Boat: Oyster 53 Cutter
Posts: 8,510
Re: Another Bene with broken rudder bits

Quote:
Originally Posted by a64pilot View Post
No,
I have to agree that designing a mechanical system to fail in a controlled manner assuming of course that design loads have been exceeded is logical.
I bet on most older, well respected stronger designs if you apply enough force to the rudder to where something fails, the rudder will fail before the hull, and I think that is all he is saying. Of course you can't design against every possible occurence
I hadn't thought of it your way, which is correct. I thought Polux was referring to the rudder shaft breaking away inside the hull like in the couple's video. Having the tip break off under excessive loads like you suggest is a good idea.
__________________
Kenomac is offline   Reply With Quote
Old 11-01-2015, 07:29   #51
Registered User

Join Date: Sep 2012
Posts: 4,924
Re: Another Bene with broken rudder bits

Yes having a sacrificial portion on the lower rudder does make sense because you can loose this and still have steerage but the structure holding the rudder in place should be bullet proof and of course there lies the problem as it doesn't appear to have been.

I have my bias's and each of them has come through personal experience not what I read on forums. I sailed offshore 30 years ago in a C&C 36 and after a very rough sail 150 miles off the Wa/Or coast the top of the rudder post was loose in the bearing and had made the hole into an egg shape. I pulled the boat and had new bearings installed and the people at the yard also suggested that they beef up the support structure a bit as they considered it light duty. After sailing south and then over to Hawaii on the return trip to Canada the damn rudder was loose again and making noise each time we rolled. It really bothered me and I had a hell of a time sleeping worrying about it. I climbed into the back and over tightened the steering lines and it did quiet it down but I knew all I had done was put more load on the bottom bearing. I got us home but on return I had the whole area all redone again and I wrote off any future offshore cruising with a lightly built spade rudder. If they are built well and the support structures are built well they are just fine but in my experience in many of these entry level boats I don't see that as of course it cost money.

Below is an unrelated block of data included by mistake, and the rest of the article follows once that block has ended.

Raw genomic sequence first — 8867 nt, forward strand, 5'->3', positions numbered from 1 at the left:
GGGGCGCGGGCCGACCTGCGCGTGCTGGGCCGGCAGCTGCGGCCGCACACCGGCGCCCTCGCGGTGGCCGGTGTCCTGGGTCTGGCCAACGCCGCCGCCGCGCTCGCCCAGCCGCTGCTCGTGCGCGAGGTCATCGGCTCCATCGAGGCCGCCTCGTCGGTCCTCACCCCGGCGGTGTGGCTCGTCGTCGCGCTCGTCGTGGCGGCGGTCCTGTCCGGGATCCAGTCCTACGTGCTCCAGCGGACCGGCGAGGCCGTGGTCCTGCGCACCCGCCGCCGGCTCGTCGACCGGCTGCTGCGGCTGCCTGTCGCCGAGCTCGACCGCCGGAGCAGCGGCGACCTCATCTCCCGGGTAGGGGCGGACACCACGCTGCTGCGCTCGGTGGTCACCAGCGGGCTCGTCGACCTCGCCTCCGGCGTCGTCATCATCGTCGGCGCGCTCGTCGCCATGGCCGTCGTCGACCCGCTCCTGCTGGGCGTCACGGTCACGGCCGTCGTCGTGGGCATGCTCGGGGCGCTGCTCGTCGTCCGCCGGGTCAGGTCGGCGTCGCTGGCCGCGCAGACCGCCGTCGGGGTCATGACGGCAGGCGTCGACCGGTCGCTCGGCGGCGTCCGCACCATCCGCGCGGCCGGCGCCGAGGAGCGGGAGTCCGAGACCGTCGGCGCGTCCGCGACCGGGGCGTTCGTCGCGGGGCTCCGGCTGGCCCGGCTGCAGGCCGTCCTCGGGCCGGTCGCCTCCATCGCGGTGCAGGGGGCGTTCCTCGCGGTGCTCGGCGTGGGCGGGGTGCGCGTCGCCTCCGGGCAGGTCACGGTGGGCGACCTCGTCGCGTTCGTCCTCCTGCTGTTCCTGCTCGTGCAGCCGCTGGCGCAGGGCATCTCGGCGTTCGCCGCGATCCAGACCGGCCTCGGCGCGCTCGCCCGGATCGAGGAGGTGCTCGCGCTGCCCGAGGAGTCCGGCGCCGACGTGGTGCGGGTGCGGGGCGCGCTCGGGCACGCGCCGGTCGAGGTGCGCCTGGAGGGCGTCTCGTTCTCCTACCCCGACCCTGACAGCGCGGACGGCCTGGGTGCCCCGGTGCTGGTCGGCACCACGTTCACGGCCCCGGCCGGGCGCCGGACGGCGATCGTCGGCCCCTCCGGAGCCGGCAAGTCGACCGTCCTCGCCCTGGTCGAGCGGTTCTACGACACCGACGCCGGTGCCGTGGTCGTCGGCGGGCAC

__________________
robert sailor is offline   Reply With Quote
Old 11-01-2015, 07:39   #52
Registered User
 
CaptNemoO2's Avatar

Join Date: Dec 2013
Location: Long Island
Boat: Beneteau Oceanis 510
Posts: 112
Re: Another Bene with broken rudder bits

Quote:
Originally Posted by Kenomac View Post
Sacrificial rudder? What kind of nonsense is that? I think I prefer the model without the sacificial rudder. It would be like like owning a car with a break away steering wheel in case you hit a pothole.
Well, not as minor as a pothole, but all modern cars have a collapsing steering column due to adding crumble zones. Both features are engineered failure points designed to protect the occupants. Would I want a rudder fall off? No, but if I had to choose a rudder falling off or the hull breaking and sinking the boat, I would pick the rudder everyday. There is the possibility of something being too strong or too stiff, which can transfer loads or vibrations to another point that wasn't intended to receive them. The problem with boats is destructive testing is usually never done. So even doing analysis, if that is even done, the engineer is making major assumptions on the forces involved.

However, the rudder support structure inside the boat should never be the weak point. Ideally, the weak point would be outside the hull, where a total failure would leave the rudder post in the hull to maintain a water seal. In the case of the Blue Pearl, the structure was the weak point. That video showing the rudder post flopping around was terrifying. When the structure failed, the too strong of a rudder ripped the hull open.